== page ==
westport027 I know I’m turning Irish because this is yet another blog post about the weather, and everyone knows that the Irish are obsessed with weather. But it’s snowing here. Snowing. Considering I hail from a place where it never snows, I can’t NOT write about it.

Waking up to see a winter wonderland outside your window is something us Angelenos only dream of, so when it happened the other day I was as giddy as a kid at Christmas. As I pulled back the curtains I could see that everything had a good dusting of lovely white snow and as the sun rose the powder sparkled like flecks of sparkly diamonds. I actually gasped at the sight. Of course as I came to find out in the coming day, marveling at the snow from the comfort of my hotel room is totally different than the reality of being in and dealing with the cold wet stuff outside.

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This way to a mega-challenging climb; His & Hers hiking boots.

I was in Westport, County Mayo, for a weekend getaway with my boyfriend when the snow fell in the middle of the night. From our breakfast table, the view was breathtaking, but I soon realized that I would be out there and up there because we had plans to climb Croagh Patrick that morning. While I hiked plenty in Los Angeles, this mountain would be a major effort on a nice day, but in the snow? As my mountain climber partner ogled the peak with visible excitement (he scaled the Alps on his last holidays) I did my best to contain my nervousness. I’m always up for a challenge, I told myself, and I refuse to be the wimpy American girl in this scenario (amazing the crazy things you’ll do for pride…and for love). I laced up my hiking boots, bundled up my goose down jacket and told him I was ready to face Croagh Patrick.


X marks the spot: The ridge I managed to scramble to, as pointed out by this fabulous illustration.

The first half-hour was relatively smooth, despite the craggy, loose rocks underfoot. But when we hit the really steep and snowy part things got a bit rough…well, for me. Even with a pole I slipped a few times, though I somehow managed to catch myself before falling flat on my butt. I’ll admit there was a certain amount of complaining and maybe even a whine and perhaps even a foot stamp or two (while his back was turned, naturally) but somehow I managed to climb up to the ridge between the two peaks before he realized the only way he’d get me to the top was to strap me on his back and carry me. It was so cold I couldn’t feel my face and so windy that the hot tea we poured from the thermos into the cup just blew away and turned to ice particles (OK, maybe I’m exaggerating a touch), but the view at the ridge was unlike anything I’d ever seen. Blue skies, snowy peaks and Clew Bay glistening in the sunlight. It was truly mind-blowing to say the least.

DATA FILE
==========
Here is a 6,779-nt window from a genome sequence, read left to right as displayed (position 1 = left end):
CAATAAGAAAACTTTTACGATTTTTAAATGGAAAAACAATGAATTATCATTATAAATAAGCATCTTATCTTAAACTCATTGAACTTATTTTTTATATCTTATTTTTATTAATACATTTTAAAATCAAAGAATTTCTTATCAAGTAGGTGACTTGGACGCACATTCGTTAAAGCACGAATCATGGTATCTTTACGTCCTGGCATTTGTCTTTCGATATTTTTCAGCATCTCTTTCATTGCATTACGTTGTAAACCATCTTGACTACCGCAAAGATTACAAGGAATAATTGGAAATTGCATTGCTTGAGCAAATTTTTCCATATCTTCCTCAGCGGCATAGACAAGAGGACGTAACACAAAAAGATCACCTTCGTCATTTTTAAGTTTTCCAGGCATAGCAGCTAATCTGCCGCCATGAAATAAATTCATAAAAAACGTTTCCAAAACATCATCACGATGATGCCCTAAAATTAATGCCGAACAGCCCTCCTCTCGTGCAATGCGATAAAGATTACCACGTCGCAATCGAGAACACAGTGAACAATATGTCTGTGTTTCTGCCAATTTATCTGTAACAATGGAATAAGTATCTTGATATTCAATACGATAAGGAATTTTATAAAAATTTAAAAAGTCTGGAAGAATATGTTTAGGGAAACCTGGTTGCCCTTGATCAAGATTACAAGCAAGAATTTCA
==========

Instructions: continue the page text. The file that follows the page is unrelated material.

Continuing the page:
In a lot of ways, the climb mirrored my journey here in Ireland. When I moved here 9 months ago, I was wide-eyed and a little nervous but purely optimistic. As you’ve read yourself, I quickly realized how difficult adjusting to a whole new culture could be and I think it’s safe to say there’ve been some tantrums along the way (remember my whole “quay” pronunciation rant?). There have been more than a few sleepless nights and even a meltdown or two. But now that I’ve crossed the hump, I know it was all worth it. And even with Ireland’s economic crisis and the bitterly cold winter, all I see is blue skies ahead. It’s truly mind-blowing, to say the least. 



These Latin sandwich cookies, Alfajores, are the perfect winter treat with a cup of tea. The dusting of powdered sugar makes them look like little snow biscuits, and the lovely dulce de leche center (with a hint of orange) is sweet and gooey and delicious. Makes a great gift. Enjoy! Recipe adapted from the one by the lovely and talented Matt Armendariz.

360 grams all-purpose flour

2 teaspoons baking powder

1 teaspoon salt

165 grams unsalted butter, room temperature

250 grams granulated sugar

2 large eggs, room temperature

200 ml milk

50 ml freshly squeezed orange juice

1 teaspoon pure vanilla extract

1 teaspoon grated orange zest

1 can condensed Milk

1 teaspoon of orange liqueur

Powdered sugar, for serving

Preheat oven to 177 degrees C. Line two baking sheets with parchment paper or nonstick baking mats; set aside. In a medium bowl, whisk together flour, baking powder, and salt; set aside.

In the bowl of an electric mixer fitted with the paddle attachment, cream together butter and sugar on medium speed until light and fluffy, 1 to 2 minutes. Add eggs, one at a time, and continue mixing until well combined, about 1 minute. Working in batches, add flour mixture; mix until well combined. Add milk, orange juice, orange zest and vanilla; continue mixing until a dough forms, 1 to 2 minutes. Using a tablespoon or a small ice cream scoop, drop dough onto prepared baking sheets, about 2 inches apart. Transfer to oven and bake, rotating baking sheets halfway through baking, until golden, 10 to 14 minutes.

Transfer cookies to a wire rack until completely cool. In the meantime, make your dulce de leche from the condensed milk: Remove the label from the can and poke two vent holes at the top of the can. Place the can into a pot of water (hole side up) with the water coming up to about a quarter inch of the top of the can. Put pot on stove and turn on the heat and let the water simmer gently for about 1.5-2 hours, adding more water as necessary. When finished let it cool and then open the can, then stir in the orange liqueur. When cookies have cooled completely, spread the bottoms of half of the cookies with dulce de leche; sandwich together with remaining cookies. Store in an airtight container for up to 2 days. Just before serving, lightly sprinkle with confectioners’ sugar, if desired